"A Noiseless Patient Spider" Walt whitman

Summary

In the first stanza, Walt Whitman, noticed a spider. He describes the spider as being patient and noiseless. Whitman recognizes the empty surrounding the spider is in. As Whitman watches the spider, he watches the spider launch its filament, or thread like object out. The spider uses good energy while launching the filament. The spider's filament is always going.
Whitman starts to describe his soul in the second stanza. Whitman feels like his soul is disconnected in a unlimited amount of space. He is always thinking, or venturing ways, to connect his soul. His soul will wonder until he gets attached to something
Throughout the whole poem, Whitman is comparing hisself to a spider that he notices. He feels hopeless or detached from everyone. He doesn't have anyone or have a connection with anyone. He hopes at a point in time he will find the connection.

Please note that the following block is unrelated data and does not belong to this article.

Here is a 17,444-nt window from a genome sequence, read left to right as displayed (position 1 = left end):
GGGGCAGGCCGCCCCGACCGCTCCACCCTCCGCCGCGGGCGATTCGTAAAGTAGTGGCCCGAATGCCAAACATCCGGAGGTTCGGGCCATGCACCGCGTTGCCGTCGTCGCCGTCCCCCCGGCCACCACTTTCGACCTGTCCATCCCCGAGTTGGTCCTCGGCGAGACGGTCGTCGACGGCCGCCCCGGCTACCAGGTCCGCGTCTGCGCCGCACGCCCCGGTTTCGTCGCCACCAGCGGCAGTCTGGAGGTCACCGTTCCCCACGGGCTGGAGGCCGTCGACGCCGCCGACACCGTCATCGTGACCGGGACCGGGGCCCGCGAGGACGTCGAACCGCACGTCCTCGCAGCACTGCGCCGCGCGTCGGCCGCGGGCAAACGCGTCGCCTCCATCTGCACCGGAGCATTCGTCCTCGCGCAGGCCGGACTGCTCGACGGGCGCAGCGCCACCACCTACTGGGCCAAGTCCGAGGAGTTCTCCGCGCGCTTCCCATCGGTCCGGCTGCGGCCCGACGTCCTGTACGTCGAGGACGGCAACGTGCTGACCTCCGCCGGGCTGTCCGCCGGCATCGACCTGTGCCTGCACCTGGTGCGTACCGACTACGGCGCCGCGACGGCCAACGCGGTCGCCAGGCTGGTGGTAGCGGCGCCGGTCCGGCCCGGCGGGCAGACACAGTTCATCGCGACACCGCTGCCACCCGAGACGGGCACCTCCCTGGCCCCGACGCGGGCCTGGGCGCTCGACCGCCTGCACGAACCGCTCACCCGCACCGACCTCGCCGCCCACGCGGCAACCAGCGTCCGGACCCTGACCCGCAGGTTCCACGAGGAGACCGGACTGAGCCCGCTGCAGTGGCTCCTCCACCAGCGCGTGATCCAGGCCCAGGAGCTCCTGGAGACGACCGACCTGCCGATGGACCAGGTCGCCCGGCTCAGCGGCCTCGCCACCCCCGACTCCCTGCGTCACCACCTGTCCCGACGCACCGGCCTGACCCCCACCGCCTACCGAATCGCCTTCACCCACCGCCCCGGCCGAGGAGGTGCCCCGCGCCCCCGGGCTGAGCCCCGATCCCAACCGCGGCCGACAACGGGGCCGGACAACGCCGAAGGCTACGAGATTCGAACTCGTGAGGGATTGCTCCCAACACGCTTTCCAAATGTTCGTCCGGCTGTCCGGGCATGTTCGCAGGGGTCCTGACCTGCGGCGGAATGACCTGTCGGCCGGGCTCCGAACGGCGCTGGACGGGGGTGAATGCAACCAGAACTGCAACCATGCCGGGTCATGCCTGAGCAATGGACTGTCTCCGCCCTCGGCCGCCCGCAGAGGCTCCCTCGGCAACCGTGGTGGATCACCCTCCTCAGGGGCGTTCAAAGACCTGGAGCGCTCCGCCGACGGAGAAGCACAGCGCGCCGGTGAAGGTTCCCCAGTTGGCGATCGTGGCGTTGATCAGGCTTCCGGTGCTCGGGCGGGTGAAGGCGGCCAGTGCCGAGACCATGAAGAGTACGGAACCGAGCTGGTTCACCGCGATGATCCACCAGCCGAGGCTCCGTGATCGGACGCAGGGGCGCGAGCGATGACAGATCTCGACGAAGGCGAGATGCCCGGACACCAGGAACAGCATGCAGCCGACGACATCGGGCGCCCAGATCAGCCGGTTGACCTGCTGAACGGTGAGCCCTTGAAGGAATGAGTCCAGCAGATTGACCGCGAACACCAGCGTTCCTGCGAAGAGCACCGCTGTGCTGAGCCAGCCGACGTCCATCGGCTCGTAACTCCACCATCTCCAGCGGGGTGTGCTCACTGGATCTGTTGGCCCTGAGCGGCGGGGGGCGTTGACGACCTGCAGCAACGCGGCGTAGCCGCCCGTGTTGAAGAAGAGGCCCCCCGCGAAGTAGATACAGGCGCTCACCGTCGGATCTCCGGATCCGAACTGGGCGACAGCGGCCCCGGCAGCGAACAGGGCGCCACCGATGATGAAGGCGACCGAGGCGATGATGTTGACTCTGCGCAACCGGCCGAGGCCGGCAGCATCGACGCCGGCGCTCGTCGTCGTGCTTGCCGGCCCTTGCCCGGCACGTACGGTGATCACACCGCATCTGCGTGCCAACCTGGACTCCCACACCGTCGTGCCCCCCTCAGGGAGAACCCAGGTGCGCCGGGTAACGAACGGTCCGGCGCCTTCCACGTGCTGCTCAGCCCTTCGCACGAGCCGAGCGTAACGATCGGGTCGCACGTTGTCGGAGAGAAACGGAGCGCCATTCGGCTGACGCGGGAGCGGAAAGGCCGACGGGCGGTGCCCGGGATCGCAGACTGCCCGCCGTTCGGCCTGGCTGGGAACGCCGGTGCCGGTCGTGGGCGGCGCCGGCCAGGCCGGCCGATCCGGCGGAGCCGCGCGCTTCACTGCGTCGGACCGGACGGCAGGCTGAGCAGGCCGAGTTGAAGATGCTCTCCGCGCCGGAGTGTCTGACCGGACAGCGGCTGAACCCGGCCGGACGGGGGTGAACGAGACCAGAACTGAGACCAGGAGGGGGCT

Analysis

In the first stanza, Whitman shows a lot of visual imagery. He lets the reader get a thought of the spider being in a empty amount of space. The reader can think of the spider launching out filament. The last line, "Ever unreeling them, ever tirelessly speeding them", creates a image of the spider constantly trying to start his web. The spider is always using the filament.
Stanza 2 helps the reader think of figurative language. His soul being compared to the spider, which makes it a metaphor. He compares everything about his soul to the spider. The quote "measureless oceans of space" gives the reader imagery of a empty amount of space in a ocean. He also describes how he seeks his soul to connect at a point in time. Whitman wants to find hope at some point in time. Just like his soul is very alone, the spider is the same way. Isolated and alone.

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